Abrupt Link Between Hotter Temperature and Suicidal Rates

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The researchers analysed the relationship between temperature and suicide using monthly data from National Vital Statistics System and National Institute of Statistics and Geography, spanning thousands of USA counties and Mexican cities over multiple decades.

The findings were published July 23 in the journal Nature Climate Change. "Now we see that in addition to hurting others, some individuals hurt themselves", study co-author Solomon Hsiang explained.

Hsiang said that heat appears to have a profound effect on the human mind and how people decide to inflict harm.

To distinguish between the role of temperatures and other suicide factors, the experts compared historical data across thousands of regions in the United States and Mexico.

Climate change apparently also affects people's mental health.

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As if climate change wasn't bringing enough problems, a new study reports that rising temperatures will cause more suicides.

The study found climate change could lead to 9,000 to 44,000 additional suicides across the USA and Mexico by 2050. "But the thousands of additional suicides that are likely to occur as a result of unmitigated climate change are not just a number, they represent tragic losses for families across the country". Burke, who is one of the authors of the paper said that the findings are "brutal".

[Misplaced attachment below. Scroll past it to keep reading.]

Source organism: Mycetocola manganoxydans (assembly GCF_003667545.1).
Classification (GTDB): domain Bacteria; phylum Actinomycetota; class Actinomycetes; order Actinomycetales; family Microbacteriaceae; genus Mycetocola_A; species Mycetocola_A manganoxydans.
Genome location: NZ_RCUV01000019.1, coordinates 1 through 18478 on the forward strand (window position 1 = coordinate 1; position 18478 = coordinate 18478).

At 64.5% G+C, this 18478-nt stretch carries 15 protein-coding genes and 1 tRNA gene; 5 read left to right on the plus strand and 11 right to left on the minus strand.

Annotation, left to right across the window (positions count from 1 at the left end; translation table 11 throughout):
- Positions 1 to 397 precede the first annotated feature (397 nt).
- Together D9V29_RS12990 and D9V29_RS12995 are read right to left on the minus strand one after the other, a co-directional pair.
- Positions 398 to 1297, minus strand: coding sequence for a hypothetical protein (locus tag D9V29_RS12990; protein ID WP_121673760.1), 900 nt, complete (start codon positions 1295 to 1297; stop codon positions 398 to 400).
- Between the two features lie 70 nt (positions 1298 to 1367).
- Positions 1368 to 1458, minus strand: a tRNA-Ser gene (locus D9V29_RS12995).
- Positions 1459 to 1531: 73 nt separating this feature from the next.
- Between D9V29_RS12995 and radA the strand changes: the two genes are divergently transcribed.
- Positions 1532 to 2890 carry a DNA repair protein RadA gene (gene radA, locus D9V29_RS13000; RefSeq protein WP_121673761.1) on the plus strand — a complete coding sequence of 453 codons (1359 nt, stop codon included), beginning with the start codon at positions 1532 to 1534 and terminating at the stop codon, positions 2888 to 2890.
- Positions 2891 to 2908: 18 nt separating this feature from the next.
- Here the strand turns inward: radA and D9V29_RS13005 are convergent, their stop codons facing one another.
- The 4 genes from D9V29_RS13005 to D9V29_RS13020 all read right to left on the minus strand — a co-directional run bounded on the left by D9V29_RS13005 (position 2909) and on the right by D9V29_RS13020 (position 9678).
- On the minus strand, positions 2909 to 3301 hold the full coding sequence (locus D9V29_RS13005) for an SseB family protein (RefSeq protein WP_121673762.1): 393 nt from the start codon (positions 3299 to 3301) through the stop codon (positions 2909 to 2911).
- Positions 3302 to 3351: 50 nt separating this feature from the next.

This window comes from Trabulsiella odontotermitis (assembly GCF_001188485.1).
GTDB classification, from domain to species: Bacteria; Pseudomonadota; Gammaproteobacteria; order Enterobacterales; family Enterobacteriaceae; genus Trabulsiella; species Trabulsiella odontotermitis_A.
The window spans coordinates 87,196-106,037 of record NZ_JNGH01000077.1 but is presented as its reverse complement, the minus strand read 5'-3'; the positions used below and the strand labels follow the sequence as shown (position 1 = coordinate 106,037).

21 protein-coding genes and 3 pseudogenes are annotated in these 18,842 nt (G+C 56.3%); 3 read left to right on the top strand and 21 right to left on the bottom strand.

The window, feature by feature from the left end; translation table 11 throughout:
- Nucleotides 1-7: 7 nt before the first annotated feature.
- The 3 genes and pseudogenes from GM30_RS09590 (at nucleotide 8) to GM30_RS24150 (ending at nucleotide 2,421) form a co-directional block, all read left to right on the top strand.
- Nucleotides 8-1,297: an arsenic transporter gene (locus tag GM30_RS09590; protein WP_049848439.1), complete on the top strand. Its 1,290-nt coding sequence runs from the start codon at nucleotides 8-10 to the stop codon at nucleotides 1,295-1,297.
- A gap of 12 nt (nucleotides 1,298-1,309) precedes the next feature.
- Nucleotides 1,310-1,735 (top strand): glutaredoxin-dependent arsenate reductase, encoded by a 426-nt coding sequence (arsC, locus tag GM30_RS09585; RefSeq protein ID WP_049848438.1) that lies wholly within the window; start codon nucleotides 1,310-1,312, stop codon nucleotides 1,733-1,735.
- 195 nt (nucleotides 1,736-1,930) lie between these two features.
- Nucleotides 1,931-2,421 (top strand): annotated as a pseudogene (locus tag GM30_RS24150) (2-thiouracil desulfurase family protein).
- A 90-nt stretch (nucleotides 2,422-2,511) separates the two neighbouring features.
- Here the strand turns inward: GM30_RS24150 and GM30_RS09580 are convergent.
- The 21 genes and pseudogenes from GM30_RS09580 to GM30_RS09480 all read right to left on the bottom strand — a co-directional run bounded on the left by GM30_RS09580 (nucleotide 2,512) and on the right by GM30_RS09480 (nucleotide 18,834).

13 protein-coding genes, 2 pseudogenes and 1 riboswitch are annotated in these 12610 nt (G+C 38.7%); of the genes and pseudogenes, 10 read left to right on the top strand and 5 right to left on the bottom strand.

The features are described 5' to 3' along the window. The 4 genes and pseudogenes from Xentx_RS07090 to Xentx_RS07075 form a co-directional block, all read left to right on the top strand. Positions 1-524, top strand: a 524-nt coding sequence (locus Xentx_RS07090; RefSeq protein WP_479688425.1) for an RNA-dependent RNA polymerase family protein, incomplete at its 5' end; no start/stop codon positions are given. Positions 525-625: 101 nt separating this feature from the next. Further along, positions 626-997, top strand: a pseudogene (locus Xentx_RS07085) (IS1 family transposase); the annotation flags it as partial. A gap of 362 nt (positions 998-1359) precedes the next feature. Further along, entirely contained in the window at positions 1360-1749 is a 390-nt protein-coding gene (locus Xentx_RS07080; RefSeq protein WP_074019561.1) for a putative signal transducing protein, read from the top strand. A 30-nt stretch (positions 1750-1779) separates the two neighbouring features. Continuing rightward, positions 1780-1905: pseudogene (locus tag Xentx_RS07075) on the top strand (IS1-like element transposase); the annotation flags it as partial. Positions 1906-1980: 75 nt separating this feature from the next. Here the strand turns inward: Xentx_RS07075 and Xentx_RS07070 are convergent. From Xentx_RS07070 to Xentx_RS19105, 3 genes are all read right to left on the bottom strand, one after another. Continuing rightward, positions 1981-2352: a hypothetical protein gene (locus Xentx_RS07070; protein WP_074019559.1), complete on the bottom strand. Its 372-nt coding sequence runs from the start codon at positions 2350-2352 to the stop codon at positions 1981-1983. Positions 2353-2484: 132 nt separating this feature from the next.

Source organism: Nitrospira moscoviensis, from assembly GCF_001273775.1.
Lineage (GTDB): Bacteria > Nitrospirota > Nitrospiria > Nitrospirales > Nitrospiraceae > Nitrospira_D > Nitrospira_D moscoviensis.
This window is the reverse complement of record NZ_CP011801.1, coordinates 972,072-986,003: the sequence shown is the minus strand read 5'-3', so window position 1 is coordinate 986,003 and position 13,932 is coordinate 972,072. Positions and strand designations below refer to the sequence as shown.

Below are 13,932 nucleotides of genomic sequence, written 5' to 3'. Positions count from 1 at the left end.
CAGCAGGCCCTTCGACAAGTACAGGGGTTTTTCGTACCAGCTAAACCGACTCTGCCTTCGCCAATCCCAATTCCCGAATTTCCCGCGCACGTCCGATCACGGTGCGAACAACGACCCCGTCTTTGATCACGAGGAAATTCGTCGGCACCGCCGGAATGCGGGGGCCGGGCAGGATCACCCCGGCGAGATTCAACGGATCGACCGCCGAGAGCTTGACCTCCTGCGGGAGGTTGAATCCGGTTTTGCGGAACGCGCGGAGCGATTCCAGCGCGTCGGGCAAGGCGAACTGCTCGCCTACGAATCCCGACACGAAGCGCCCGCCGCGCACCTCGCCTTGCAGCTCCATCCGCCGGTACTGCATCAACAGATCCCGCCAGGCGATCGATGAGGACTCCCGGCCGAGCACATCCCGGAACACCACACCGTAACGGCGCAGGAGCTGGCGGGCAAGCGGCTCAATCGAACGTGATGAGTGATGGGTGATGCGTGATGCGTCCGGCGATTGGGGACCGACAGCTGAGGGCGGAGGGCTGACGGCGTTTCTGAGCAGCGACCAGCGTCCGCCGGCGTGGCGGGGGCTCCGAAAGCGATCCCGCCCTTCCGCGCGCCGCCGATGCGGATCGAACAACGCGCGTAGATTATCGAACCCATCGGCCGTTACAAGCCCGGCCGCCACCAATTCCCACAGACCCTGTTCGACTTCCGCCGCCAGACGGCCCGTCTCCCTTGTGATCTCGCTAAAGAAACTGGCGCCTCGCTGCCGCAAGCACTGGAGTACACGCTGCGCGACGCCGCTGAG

Hotter temperatures were almost the same as the influence of economic recessions, which increase suicide rates, or suicide prevention programs and gun restriction laws, which decrease suicide rates.

Globally, about 800,000 people die as a result of suicide every year, the World Health Organization said.

Latest figures show that suicide was the tenth leading cause of death overall in the USA in 2016, claiming the lives of almost 45,000 people over the year, reports the Georgia-based Centers for Disease Control and Prevention. "So better understanding the causes of suicide is a public health priority". According to estimates, which lead the authors of the article, the US and Mexico accounts for approximately seven percent of suicides in the world.

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Reidenberg said, "If in fact, suicide rates were truly corresponding to the temperature, would that suggest that we keep people who are suicidal in cooler climates or temperature-controlled settings and that would reduce the risk of their death?".

The correlation between temperature rise and the pattern researchers saw in tweets is nearly exactly the same as that between hot weather and suicide rates, Hsiang said.

It's still not that well understood, and there are many other risk factors beyond climate that are important for suicide risk.

What drives this mechanism of high suicide rates during warmer months is not certain yet but the study suggests that the mental well being of the person likely gets affected with high temperatures as the blood circulation to the brain may change when the body tries to adapt its temperature with the soaring hot weather.

Almost 45,000 people committed suicide in 2016, making it one of the three leading causes of death on the rise in the United States, along with Alzheimer's disease and drug overdoses.

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